The next time I saw him, knowing what I do, he made a point of showing me the confirmation letter.  It was pretty standard to be honest but he seemed a bit disappointed.  I asked him what would improve it from his perspective and his response was quite interesting - "I didn't speak to the person who signed the letter, I spoke to someone else entirely.  If anything my relationship was with the person I spoke to - it didn't even reference the person I spoke with".

It made me smile. A simple observation, but would it be the hardest thing in the world to at least reference the person who makes the calls on our behalf or the street or door to door fundraisers that sign up the supporters for example?

I know some organisations do and it is something I have done in the past but why stop there, why not have the street or telephone fundraiser themselves or whoever made the contact as the signatory? We capture the information, or if not it is certainly available, so why not make use of it.  In fact there is so much more we could be doing to link up our supporter interactions.

Don't get me wrong, my friend isn't going to end his support or decide against the increase just because of the signatory of his letter, but after a positive experience - it all ended up a little flat.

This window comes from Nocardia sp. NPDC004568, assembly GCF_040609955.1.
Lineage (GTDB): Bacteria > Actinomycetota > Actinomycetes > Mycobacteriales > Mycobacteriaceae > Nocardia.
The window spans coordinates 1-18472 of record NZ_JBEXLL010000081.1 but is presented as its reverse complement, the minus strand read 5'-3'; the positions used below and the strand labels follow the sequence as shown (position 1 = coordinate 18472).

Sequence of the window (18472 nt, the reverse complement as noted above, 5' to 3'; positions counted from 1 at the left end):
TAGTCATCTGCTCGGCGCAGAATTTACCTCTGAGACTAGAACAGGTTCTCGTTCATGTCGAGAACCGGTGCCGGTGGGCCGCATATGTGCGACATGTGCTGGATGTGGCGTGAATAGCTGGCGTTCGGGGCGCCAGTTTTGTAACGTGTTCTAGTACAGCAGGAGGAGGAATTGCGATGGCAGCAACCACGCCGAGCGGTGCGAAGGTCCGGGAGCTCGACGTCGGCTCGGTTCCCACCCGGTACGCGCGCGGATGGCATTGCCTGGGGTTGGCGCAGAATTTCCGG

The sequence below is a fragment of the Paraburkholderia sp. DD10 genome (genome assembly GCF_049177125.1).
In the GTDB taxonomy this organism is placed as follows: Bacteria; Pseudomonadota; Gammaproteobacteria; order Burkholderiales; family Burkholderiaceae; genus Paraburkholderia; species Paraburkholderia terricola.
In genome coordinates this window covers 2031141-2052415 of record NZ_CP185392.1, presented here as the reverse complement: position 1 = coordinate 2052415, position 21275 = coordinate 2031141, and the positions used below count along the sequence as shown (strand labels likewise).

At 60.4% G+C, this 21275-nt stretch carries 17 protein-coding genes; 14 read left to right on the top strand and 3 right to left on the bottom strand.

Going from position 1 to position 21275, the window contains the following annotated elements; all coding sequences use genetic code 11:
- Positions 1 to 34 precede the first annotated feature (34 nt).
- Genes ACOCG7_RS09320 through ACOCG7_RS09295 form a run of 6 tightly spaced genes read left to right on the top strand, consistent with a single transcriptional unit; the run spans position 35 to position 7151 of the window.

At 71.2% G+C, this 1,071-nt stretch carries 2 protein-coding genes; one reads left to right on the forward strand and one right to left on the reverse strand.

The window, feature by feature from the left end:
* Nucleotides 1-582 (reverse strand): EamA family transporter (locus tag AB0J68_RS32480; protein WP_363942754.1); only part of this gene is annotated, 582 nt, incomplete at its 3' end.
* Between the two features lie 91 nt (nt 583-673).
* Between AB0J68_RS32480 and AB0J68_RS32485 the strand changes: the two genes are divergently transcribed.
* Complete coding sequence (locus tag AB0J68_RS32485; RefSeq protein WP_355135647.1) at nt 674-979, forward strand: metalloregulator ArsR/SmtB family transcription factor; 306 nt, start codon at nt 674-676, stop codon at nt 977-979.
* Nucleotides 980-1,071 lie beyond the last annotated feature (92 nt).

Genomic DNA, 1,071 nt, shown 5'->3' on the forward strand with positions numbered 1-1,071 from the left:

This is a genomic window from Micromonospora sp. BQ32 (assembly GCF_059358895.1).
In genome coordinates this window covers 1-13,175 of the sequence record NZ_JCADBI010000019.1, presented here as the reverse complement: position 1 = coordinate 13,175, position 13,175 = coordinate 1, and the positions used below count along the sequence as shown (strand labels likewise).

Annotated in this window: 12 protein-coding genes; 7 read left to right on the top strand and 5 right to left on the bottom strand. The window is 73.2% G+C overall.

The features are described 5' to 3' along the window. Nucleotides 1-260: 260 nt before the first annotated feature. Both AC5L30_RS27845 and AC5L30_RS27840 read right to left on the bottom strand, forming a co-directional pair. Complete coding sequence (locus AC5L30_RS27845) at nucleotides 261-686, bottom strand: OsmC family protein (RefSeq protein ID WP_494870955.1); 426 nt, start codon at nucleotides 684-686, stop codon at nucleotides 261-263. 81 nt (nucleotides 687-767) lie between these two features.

This is not new and as I note, I am certain there are organisations that are already doing this.

My point is that despite the constraints on day to day operations, we need to do more to ensure that the overall supporter experience is as solid as possible.  Taking the opportunity to turn transactions into interactions.  So, it doesn't end with the thank you or confirmation letter being mailed - it's also about what the person who receives the letter/email thinks and feels about it and is it consistent with their earlier experience.  I certainly think that is worth thinking about.

Thanks as ever for stopping by.

Monday, 20 January 2014

More on mobile - one charity's experience to date.